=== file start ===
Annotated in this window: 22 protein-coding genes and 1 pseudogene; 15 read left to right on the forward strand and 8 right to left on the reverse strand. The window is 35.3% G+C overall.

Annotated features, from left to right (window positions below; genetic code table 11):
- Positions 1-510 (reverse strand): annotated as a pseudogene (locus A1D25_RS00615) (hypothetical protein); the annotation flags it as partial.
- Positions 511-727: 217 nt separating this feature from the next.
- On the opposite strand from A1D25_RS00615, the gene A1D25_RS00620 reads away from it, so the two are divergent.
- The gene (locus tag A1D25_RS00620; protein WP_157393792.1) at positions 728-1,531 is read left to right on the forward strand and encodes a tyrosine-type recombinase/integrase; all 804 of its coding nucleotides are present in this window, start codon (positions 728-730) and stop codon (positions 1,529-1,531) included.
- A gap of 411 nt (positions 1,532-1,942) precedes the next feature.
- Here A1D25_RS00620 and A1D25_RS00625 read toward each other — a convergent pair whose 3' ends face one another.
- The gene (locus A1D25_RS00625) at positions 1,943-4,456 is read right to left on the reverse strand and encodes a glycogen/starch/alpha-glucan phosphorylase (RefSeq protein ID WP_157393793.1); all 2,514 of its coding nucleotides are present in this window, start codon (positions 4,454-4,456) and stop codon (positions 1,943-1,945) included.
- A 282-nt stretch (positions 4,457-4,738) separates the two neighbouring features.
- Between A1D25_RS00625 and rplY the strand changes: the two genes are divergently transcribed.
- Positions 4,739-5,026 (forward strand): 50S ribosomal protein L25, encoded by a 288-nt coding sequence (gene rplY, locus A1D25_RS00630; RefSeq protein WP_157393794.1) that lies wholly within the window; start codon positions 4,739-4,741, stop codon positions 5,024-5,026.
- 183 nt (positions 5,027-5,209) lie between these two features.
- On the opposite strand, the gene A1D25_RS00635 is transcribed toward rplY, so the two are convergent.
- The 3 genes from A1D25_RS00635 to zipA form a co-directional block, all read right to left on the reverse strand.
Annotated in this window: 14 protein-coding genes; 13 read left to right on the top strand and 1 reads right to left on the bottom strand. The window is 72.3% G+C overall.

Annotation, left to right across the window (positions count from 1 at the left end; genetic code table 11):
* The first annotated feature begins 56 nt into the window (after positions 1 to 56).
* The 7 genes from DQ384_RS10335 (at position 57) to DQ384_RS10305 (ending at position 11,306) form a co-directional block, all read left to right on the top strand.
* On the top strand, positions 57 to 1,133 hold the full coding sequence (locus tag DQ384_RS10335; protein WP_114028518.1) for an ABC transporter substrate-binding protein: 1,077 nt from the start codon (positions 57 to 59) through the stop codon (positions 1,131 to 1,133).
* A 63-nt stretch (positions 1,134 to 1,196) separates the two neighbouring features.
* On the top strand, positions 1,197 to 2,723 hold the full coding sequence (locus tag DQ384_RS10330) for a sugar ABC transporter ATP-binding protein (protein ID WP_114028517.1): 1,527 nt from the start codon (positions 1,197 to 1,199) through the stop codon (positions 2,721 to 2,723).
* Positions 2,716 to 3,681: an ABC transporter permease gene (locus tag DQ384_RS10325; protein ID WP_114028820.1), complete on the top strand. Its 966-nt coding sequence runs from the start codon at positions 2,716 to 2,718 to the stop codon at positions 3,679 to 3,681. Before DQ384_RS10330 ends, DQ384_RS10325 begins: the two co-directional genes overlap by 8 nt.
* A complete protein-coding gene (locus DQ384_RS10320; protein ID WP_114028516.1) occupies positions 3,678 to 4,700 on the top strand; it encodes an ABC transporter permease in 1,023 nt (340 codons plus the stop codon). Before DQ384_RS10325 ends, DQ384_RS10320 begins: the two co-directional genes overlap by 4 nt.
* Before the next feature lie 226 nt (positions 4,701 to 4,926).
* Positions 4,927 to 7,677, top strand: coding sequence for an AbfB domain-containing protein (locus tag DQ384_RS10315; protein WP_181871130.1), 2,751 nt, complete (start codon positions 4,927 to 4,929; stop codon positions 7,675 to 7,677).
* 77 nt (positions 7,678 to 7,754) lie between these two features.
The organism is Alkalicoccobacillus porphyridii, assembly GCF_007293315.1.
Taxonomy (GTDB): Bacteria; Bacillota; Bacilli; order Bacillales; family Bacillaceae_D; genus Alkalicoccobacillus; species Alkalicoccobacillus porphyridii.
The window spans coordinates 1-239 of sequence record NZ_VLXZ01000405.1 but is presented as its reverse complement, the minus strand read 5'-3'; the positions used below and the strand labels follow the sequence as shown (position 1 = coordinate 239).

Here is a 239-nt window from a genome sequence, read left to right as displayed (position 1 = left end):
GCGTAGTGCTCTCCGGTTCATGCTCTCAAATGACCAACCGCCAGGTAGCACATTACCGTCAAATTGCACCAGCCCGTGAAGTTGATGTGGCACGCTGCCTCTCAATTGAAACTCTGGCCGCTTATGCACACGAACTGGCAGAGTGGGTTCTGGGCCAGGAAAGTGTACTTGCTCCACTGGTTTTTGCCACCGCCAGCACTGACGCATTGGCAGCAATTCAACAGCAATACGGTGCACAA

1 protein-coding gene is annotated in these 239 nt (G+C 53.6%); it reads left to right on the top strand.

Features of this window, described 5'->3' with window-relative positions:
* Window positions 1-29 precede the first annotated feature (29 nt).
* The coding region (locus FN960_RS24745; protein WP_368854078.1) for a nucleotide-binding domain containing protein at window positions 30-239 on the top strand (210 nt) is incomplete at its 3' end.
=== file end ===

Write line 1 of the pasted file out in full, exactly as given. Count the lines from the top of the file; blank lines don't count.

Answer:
Annotated in this window: 22 protein-coding genes and 1 pseudogene; 15 read left to right on the forward strand and 8 right to left on the reverse strand. The window is 35.3% G+C overall.